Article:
Ph.D., Sociology, University of Washington, 2021
M.S., Statistics, University of Washington, 2021
Office: CMU 327
Yuan Hsiao is an Assistant Professor in the Department of Communication at the University of Washington. His major research explores the intersection of political communication, social media, and social networks. He is particularly interested in bringing a social network perspective to understanding a variety of communication and social processes, such as how networks on social media contribute to protest mobilization, how social interactions shape the production of misinformation and public opinion, how spatial and social relationships affect the spread of religion, or how community networks affect health behavior. He then combines multiple sources of data, such as “big” digital data, survey experiments, or historical archives, to glean insight into general theoretical processes. His work spans the disciplines of communication, sociology, political science, and public health, and he is deeply interested in inter-disciplinary dialogues.
- Kai-Ping Leung, Yuan Hsiao, and Kiran Garimella. Forthcoming. “Solidarity in digital movements: Combining social media data and offline protest events in the Hong Kong Movement.” Journal of Quantitative Description: Digital Media
- Hsiao, Yuan, Lee Fiorio, Jon Wakefield and Emilio Zagheni. Forthcoming “Combining Twitter data with official estimates to predict state-to-state migration rates in the US.” Sociological Methods and Research (see materials here)
- Hsiao, Yuan and Steven Pfaff. Forthcoming. “The Diffusion of Radical Ideas.” Sociology Compass
- Lui, Lake, Ken Chih-Yan Sun and Yuan Hsiao. Forthcoming. “How Families Affect Aspirational Emigration Amidst Political Insecurity: The Case of Hong Kong.” Population, Space and Place.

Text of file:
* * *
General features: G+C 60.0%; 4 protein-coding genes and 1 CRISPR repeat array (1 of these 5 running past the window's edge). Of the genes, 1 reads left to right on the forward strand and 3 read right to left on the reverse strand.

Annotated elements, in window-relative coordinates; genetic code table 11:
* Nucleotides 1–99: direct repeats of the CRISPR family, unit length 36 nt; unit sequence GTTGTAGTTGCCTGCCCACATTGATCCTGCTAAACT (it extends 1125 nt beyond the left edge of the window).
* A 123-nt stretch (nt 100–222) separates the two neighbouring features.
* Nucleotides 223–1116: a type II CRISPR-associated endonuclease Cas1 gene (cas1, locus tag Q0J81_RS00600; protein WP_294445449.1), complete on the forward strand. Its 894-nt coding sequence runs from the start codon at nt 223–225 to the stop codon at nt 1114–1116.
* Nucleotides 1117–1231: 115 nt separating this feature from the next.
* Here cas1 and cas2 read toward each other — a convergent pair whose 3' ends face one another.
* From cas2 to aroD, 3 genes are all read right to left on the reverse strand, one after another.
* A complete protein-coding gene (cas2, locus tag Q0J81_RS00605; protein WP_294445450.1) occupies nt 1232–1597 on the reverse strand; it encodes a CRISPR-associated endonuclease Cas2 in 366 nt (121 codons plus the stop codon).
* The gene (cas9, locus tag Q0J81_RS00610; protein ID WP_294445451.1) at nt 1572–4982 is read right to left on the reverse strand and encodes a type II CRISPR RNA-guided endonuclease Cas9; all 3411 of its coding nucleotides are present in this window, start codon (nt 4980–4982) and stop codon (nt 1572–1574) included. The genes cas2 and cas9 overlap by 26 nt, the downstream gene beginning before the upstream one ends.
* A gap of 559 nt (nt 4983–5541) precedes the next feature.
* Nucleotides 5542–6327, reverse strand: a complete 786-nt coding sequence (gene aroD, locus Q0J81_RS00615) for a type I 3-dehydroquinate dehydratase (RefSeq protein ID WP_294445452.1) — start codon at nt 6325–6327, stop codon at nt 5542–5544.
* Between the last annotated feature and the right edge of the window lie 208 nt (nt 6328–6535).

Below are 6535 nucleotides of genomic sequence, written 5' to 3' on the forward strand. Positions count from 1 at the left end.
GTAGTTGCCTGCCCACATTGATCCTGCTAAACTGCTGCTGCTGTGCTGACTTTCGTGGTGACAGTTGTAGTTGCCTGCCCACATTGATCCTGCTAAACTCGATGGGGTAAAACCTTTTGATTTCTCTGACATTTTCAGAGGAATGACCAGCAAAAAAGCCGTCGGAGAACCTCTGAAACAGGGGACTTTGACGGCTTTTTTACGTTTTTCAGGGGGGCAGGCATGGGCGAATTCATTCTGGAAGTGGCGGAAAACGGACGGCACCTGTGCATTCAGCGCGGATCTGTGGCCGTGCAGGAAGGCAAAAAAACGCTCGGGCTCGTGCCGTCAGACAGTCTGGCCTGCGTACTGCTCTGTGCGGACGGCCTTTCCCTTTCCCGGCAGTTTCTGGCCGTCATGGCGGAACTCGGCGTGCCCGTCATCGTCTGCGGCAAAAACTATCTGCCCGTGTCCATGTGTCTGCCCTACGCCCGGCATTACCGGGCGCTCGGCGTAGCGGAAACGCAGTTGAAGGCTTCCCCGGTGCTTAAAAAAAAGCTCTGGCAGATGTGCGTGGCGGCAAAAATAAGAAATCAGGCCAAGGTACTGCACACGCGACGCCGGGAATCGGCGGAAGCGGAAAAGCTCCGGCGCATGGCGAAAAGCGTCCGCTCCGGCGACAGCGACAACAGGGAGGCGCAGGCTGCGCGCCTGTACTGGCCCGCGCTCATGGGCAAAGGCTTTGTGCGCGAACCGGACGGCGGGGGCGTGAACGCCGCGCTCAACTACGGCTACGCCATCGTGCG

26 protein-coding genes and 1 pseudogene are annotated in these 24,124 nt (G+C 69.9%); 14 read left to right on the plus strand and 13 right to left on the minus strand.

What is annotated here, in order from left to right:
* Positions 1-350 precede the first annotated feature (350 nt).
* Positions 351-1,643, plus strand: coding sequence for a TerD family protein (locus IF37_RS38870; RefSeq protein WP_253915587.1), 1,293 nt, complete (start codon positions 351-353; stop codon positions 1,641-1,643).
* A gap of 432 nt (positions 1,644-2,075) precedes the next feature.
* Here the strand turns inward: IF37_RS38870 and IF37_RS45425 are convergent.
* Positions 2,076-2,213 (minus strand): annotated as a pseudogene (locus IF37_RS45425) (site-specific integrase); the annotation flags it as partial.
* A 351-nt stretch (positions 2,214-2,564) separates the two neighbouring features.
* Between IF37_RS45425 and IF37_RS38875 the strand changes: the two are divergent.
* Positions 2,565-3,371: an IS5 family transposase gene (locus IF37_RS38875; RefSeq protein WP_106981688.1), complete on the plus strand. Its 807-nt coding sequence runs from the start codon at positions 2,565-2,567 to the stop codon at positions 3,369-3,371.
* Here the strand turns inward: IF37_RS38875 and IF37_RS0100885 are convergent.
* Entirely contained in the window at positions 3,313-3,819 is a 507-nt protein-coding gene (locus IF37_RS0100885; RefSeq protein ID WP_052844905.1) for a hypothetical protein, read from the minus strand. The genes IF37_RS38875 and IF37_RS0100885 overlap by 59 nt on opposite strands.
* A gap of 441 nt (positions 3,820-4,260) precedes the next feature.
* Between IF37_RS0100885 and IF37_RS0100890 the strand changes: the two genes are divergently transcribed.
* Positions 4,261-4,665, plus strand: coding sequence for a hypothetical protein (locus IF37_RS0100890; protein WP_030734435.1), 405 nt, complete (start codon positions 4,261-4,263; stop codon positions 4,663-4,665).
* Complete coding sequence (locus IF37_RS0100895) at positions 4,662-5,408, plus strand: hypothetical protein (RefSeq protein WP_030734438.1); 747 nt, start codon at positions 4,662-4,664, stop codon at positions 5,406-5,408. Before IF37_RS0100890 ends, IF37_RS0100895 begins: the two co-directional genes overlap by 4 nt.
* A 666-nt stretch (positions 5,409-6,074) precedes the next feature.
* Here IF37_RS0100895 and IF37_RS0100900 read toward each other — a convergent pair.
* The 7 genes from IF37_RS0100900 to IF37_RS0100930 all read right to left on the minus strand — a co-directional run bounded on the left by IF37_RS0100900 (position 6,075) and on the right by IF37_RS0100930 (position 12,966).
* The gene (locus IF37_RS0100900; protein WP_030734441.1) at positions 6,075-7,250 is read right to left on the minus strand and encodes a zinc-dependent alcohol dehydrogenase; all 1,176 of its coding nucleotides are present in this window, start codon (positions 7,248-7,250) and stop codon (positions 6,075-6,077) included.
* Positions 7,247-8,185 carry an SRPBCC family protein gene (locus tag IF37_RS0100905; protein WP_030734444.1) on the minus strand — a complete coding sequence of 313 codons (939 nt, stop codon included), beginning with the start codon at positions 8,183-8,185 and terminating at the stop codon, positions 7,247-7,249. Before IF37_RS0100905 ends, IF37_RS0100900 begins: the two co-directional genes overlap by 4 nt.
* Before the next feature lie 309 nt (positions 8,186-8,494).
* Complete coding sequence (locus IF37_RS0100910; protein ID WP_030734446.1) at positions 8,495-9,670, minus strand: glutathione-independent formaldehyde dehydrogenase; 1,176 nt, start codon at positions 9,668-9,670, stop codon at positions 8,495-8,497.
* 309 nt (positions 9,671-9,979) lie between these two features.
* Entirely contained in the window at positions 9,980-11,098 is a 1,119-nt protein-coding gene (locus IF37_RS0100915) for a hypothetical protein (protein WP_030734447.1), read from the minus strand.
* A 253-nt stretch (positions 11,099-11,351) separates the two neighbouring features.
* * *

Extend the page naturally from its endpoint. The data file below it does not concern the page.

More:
- Powell, Tara, Jennifer Scott, Paula Yuma and Yuan Hsiao. “Surviving the Storm: Intervening to reduce psychological distress for health and social care providers post-disaster.” Health & Social Care in the Community
- Hsiao, Yuan. 2022. “Network Diffusion of competing behavior.” Journal of Computational Social Science 1-14.
- Hsiao, Yuan and Scott Radnitz. 2021. “Allies or Agitators? How Partisan Identity Shapes Public Opinion about Violent or Nonviolent Protests.” Political Communication 38 (4), 479-497.
- Hsiao, Yuan. 2021. “Evaluating the Mobilization Effect of Online Political Network Structures: A Comparison between the Black Lives Matter Network and Ideal Type Network Configurations.” Social Forces 99(4): 1547-1574.
- Leverso, John and Yuan Hsiao. 2021. “Gangbangin On The [Face]Book: Understanding Online Interactions of Chicago Latina/o Gangs.” Journal of Research in Crime and Delinquency 58 (3), 239-268.
- Powell, Tara, Shang-Ju Li and Yuan Hsiao, Michelle Thompson, Aseel Farraj, Mariam Abdoh and Rami Farraj. 2021. “An evaluation of physical versus combined mental health interventions for Syrian refugees in Jordan.” Preventive Medicine Reports 21: 101310
- Becker, Sascha, Yuan Hsiao, Steven Pfaff and Jared Rubin (Equal contribution and listed alphabetically). 2020. “Multiplex Network Ties and the Spatial Diffusion of Radical Innovations: Martin Luther’s Leadership in the Early Reformation.” American Sociological Review 85(5): 857-894.
- Hsiao, Yuan, Ching-Ling Cheng and Ya-Wen Chiu. 2019. “Gender Network Dynamics in Prosocial and Aggressive Behavior of Early Adolescents.” Social Networks 58: 12-23.
- Li, Zehang, Yuan Hsiao, Jessica Godwin, Bryan Martin, Jon Wakefield and Samuel Clark. 2019. “Changes in the Spatial Distribution of the Under Five Mortality Rate: Small-area Analysis of 136 DHS Surveys in 33 Countries in Africa and Asia.” PLoS One 14(1). (Impact Factor: 3.75)
- Hsiao, Yuan. 2018. “Understanding digital natives in contentious politics: explaining the effect of social media on protest participation through psychological incentives.” New Media & Society 20(9): 3457–3478.
- Hsiao, Yuan and Yunkang Yang (Equal Contribution and listed alphabetically). 2018. “Activists on the cloud? An empirical test on commitment for online and offline protest participants.” Information, Communication & Society 21(7): 996-1013.